On the other hand, given the common occurrence of obesity in response to hypercaloric interventions, it is important to consider the endocrine role of adipose tissue in coordinating metabolic and cardiac disorders [23, 24]. Also, as HD’s have been associated with multiple effects in rodents, a clear distinction between adiposity effects and specific responses from individual dietary macronutrients has not been previously studied. The primary purpose of this study is to investigate the association among body adiposity, dietary macronutrients and metabolic, hormonal and cardiovascular effects in rats submitted to hypercaloric diet using canonical analysis. Canonical correlation analysis is a method for identifying linear combinations of two sets of variables that are highly correlated with each other [25].

Methods

Animals and experimental design

Male 60-day old normotensive Wistar-Kyoto rats were randomly submitted to control (CD group; n = 10) or hypercaloric (HD group; n = 10) diets for 20 weeks. The CD group received commercial rat chow (Purina®, Paulínia/SP, Brazil) and HD animals received five palatable hypercaloric diets (HD1, HD2, HD3, HD4, HD5), alternately administered [6]; each chow was offered for seven days. Animals were individually housed under 22°C to 24°C temperature and 50% to 70% humidity conditions. A time-controlled system provided 12-hour light/dark cycles. All animals had ad libitum access to water and chow (50 g/day).

The experimental protocol was established according to the “Guide for the Care and Use of Laboratory Animals” published by the US National Institutes of Health (NIH Publication No. 85-23, 1996 revision) and approved by the Ethics Committee for Animal Experimentation, Botucatu Medical School, UNESP, Brazil.

Diet characterization

Diets were prepared by adding a mixture of industrialized products and supplementary ingredients to triturated rat chow [49]. All diets provided sufficient and similar amounts of vitamins, minerals, and essential amino acids. The hypercaloric diets were composed as follows: HD1: Labina rat chow (35%), roasted peanuts (18%), casein (12%), corn oil (8%), chocolate (9%), and corn biscuits (18%); HD2: Labina rat chow (44%), roasted peanuts (22%), casein (13%), corn oil (6%), and French fried potatoes (15%); HD4: Labina rat chow (37%), roasted peanuts (19%), casein (10%), corn oil (7%), instant noodles (18%), and grated cheese (9%); and HD5: Labina rat chow (36%), roasted peanuts (18%), casein (10%), corn oil (8%), condensed milk (16%), and wafer biscuit (12%) [9]. HD3 consisted of Labina rat chow without supplementary ingredients; the increased caloric value was due to additional sucrose in water (1.2 kcal/mL). Detailed diet compositions, in terms of fatty acid and sugar subtypes, are described in a previous study [6].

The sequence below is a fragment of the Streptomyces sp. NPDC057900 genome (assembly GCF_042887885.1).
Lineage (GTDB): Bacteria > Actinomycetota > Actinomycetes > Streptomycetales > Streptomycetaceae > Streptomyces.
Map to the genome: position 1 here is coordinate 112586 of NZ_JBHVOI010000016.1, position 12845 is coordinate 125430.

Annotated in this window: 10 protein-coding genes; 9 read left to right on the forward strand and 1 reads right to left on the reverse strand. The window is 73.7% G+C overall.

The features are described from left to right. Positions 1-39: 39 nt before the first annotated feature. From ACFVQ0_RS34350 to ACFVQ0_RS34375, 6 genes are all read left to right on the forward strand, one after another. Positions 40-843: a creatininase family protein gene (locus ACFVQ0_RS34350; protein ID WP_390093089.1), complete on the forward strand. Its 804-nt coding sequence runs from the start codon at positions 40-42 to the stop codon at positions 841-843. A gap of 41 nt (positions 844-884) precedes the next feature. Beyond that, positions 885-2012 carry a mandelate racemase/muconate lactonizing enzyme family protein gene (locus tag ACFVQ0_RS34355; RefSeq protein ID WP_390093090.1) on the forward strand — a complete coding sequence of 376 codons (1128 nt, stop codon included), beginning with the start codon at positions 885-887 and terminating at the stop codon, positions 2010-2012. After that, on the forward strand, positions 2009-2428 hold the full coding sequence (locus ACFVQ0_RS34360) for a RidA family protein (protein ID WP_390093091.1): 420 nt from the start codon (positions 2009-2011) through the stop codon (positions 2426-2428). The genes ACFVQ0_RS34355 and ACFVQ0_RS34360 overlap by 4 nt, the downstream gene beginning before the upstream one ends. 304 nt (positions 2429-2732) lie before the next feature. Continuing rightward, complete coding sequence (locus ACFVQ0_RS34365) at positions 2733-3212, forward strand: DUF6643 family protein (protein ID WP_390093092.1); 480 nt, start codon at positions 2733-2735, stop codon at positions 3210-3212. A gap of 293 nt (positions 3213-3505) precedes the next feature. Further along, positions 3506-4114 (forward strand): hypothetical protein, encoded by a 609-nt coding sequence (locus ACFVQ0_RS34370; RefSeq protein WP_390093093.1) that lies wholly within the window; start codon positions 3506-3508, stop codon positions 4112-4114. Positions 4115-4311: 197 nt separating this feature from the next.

Hypercaloric diets presented higher energetic density than the control diet (4.6 kcal/g vs. 3.2 kcal/g). While HD2 and HD4 only had higher lipid content, HD1 and HD5 also presented important carbohydrate content. Although HD3 was similar in energetic density (4.6 kcal/g) to the other hypercaloric diets, its composition was mainly based on surplus sucrose from a water solution. The hypercaloric diets were also isocaloric with ~30% more energy content than the standard diet and corresponded to interventions from other diet-induced obesity studies [49].

Nutritional, metabolic, and endocrine profiles of the animals

Nutritional and metabolic profiles included adiposity, body weight, calorie intake, feed efficiency, serum glucose, glycemic tolerance, and insulin levels as well as insulin resistance index (HOMA) [26]. To ascertain whether diet was associated with alterations in nutritional performance, food consumption and water intake were measured daily. Calorie intake was calculated weekly as average weekly food consumption × dietary energetic density. With respect to dietary macronutrient composition, relative calorie intake integrated total consumption of each component throughout the experimental period: these were total saturated and unsaturated fatty acids, protein, and sucrose, the main sugar subtype common to hypercaloric diets [6].